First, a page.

Many readers of my blogs and the gotovertime website know that a major tool that employees have in getting employers to comply with the law is that the employee can frequently recover attorneys fees if they prevail. Frequently, defense attorneys discount this by stating that judges "never" award attorneys fees in excess of the amounts that are recovered. However, a recent case illustrates that this is simply not the case. In Harman v. City and County of San Francisco, 158 Cal. App. 4th 407, the Plaintiff was awarded $30,300 in damages for racial discrimination. The appellate court then upheld an award of $1,113,905 in attorneys fees. In particular the Court held that "[t]he law does not mandate, however, that attorney fees bear a percentage relationship to the ultimate recovery of damages in a civil rights case."
This is an extremely useful case because frequently, defendants can make mountains out of mole hills. If plaintiffs were limited to recovering only a percentage of the amount recovered, it would eliminate effective representation for any claims less than a couple hundred thousand dollars. Many employment cases simply will not amount to over $100,000, so plaintiffs' attorneys are reluctant to take them. Hopefully, this case will set a good precedent that plainitffs are entitled to their full attorney fees, even if the actual value of the case is small.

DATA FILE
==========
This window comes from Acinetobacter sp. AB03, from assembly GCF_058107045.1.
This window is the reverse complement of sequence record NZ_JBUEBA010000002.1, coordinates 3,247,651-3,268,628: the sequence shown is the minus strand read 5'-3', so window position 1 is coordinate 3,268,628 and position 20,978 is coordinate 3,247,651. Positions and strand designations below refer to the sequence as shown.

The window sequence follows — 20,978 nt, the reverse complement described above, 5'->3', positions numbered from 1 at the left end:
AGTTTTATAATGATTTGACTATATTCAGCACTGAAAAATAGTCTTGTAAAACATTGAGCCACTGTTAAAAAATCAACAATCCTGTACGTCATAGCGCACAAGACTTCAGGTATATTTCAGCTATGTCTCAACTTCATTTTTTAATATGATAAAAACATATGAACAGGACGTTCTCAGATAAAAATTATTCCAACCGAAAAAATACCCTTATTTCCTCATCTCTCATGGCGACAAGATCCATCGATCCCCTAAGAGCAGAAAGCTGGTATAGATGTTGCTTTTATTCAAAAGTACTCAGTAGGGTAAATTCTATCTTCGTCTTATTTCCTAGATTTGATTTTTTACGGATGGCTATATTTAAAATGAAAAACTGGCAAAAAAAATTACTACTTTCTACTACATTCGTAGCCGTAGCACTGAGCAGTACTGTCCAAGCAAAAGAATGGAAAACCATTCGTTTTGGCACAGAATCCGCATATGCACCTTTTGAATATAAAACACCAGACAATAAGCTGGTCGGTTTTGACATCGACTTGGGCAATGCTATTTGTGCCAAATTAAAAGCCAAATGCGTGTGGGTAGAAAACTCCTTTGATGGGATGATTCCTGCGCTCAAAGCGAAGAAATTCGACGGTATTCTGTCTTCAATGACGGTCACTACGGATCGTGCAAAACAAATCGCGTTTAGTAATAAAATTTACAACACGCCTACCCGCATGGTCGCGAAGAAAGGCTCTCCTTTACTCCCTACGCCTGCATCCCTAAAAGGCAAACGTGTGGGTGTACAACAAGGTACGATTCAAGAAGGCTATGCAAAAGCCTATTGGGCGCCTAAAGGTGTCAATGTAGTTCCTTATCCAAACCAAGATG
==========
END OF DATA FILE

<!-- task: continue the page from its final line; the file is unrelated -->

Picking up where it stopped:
I will point out that to many individual plaintiffs, such as many of the ones I represent, $30,000 is no small amount. Without the proper award of attorneys fees, many of these people would not be able to receive adequate legal representation.
It is also interesting to note that the attorneys fees in the Harman case were paid largely to a conservative legal foundation, The Pacific Legal Foundation. The Pacific Legal Foundation lists its goals as representing individuals who have "grown weary of overregulation by big government, overindulgence by the courts, and excessive interference in the American way of life." (See http://www.pacificlegal.org/?mvcTask=about). Hopefully, they will put the $744,756.75 that they were awarded to use in insuring that the courts are open to all employees who rights have been violated.